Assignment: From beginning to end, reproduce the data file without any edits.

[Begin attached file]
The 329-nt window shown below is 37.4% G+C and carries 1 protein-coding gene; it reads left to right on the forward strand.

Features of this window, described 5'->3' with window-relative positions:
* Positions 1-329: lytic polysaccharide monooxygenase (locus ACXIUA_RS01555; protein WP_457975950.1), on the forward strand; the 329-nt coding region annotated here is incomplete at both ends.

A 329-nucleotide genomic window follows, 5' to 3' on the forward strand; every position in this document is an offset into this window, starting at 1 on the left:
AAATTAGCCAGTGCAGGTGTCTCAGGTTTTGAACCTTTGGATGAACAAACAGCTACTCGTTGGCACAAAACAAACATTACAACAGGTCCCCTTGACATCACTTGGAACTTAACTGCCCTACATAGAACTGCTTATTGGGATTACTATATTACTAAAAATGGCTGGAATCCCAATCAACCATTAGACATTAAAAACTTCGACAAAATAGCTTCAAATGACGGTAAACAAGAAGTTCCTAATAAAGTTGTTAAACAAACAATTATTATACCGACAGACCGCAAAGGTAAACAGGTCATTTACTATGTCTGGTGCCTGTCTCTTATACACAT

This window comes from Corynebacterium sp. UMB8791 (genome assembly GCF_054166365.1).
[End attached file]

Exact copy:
The 329-nt window shown below is 37.4% G+C and carries 1 protein-coding gene; it reads left to right on the forward strand.

Features of this window, described 5'->3' with window-relative positions:
* Positions 1-329: lytic polysaccharide monooxygenase (locus ACXIUA_RS01555; protein WP_457975950.1), on the forward strand; the 329-nt coding region annotated here is incomplete at both ends.

A 329-nucleotide genomic window follows, 5' to 3' on the forward strand; every position in this document is an offset into this window, starting at 1 on the left:
AAATTAGCCAGTGCAGGTGTCTCAGGTTTTGAACCTTTGGATGAACAAACAGCTACTCGTTGGCACAAAACAAACATTACAACAGGTCCCCTTGACATCACTTGGAACTTAACTGCCCTACATAGAACTGCTTATTGGGATTACTATATTACTAAAAATGGCTGGAATCCCAATCAACCATTAGACATTAAAAACTTCGACAAAATAGCTTCAAATGACGGTAAACAAGAAGTTCCTAATAAAGTTGTTAAACAAACAATTATTATACCGACAGACCGCAAAGGTAAACAGGTCATTTACTATGTCTGGTGCCTGTCTCTTATACACAT

This window comes from Corynebacterium sp. UMB8791 (genome assembly GCF_054166365.1).